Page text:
Charlton Heston gives the audience one of his absolute best performances, as he brings his character, Judah Ben-Hur, to life, and excels in this difficult part, convincingly showing Judas' strength, courage, compassion and perseverance, and his ultimate final victory when he is able to let go of his hatred of Rome. He convincingly portrays his character's attitude changes as he experiences various incidents and situations, and ultimately is transformed because of Christ. He gives an especially powerful performances in his wordless scenes with Jesus.
Stephen Boyd does a terrific job as Massala, Judah's friend, who is fully corrupted by Rome, and comes back to Jerusalem as a man without a moral conscience, firmly believing that the ends justifies the means, and tries to destroy an old friend to benefit himself. By doing so, Massala hoped to put fear in the hearts of the Jews in town, to stop trouble before it starts and control the resentment aimed at the Romans, which would secure his political position in Jerusalem.
Heston and Boyd's scenes together are very well
done, especially the last chariot race, where they battle each
other as they race. Both men did most of their own chariot racing,
leaving only the most dangerous scenes for the stunt men. Their
last scene together is powerful as well, as the dying Massala
gives Judah some bombshell, heartbreaking news.
A favorite sequence of scenes with Hugh Griffith is when his character has his horses come directly into his main tent to say goodnight to him, and meet Judah.
Another favorite sequence of scenes has got to be the last chariot race. This famous 17 minute chariot race has never been topped by anything else in film. It takes your breath away, as real galloping horses, and real chariots dramatically thunder around the circular track, with a huge cast of extras in the audience. The whole sequence takes you back in time to the Roman world, as you experience the pageantry, the wild excitement, and the life-threatening drama of the Chariot contests, where anything was allowed. To cause more mayhem, Massala used a chariot that had wickedly sharp knife-like curbed spikes sticking out of his wheels, designed to cut off his opponents' wheels, as he pulls up beside them.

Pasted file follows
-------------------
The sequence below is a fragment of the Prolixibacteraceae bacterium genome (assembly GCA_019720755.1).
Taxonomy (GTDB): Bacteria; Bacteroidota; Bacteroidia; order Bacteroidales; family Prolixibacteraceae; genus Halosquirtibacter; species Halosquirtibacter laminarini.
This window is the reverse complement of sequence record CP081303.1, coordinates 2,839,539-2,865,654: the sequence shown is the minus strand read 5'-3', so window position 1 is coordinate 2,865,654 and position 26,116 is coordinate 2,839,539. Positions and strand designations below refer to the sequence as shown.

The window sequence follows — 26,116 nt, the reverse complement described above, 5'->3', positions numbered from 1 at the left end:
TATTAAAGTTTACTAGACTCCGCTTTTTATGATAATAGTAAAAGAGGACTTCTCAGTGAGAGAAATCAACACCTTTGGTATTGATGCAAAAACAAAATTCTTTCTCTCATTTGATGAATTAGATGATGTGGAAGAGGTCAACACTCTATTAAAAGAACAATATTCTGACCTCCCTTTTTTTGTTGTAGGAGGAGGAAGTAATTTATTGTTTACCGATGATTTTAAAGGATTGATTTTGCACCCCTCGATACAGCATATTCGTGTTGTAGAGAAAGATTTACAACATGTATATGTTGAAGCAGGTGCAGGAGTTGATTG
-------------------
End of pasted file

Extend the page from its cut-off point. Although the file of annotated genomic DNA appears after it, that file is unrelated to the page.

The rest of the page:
Also, the last 30 - 40 minutes offer powerful, spiritual moments for Christian believers and others who admire Jesus Christ. Judah once again has a face to face, wordless encounter with Christ, when he is the one to give a small comfort to Christ. The uplifting ending is a glowing testimony to the power of Jesus Christ.
The marvelous, full-body orchestra musical score won the Oscar for the great composer, Hungarian-born Miklos Rozsa, who had a long and successful career composing many musical scores for both small and large Hollywood films. His wide variety of musical score have won many Academy Award Nominations and a few Oscars as well. Rozsa, like Bernstein, started his musical career off by composing classical music for violin, and orchestras. Miklos Rozsa's music was written in the European Romantic tradition, making him popular indeed in the Hollywood arena.
To fully appreciate and enjoy the glorious cinematography, by Robert Surtees, it is best to see Ben-Hur in a 70 mm. screen theater, where the great vistas, and all the glorious detail can be noticed and enjoyed.
Ben-Hur was nominated for 12 Academy Awards and won 11 including Best Director (Wyler), and Best Music (Miklos Rozsa). Stephen Boyd was also nominated for Best Supporting Actor, but lost to his co-star Hugh Griffith.
Ben-Hur has been rated G, though it may be too long in parts for some children, and the rough treatment of Jesus at the end may be too intense for very young children. Otherwise, it is a terrific family movie event that reinforces and showcases the Christian faith.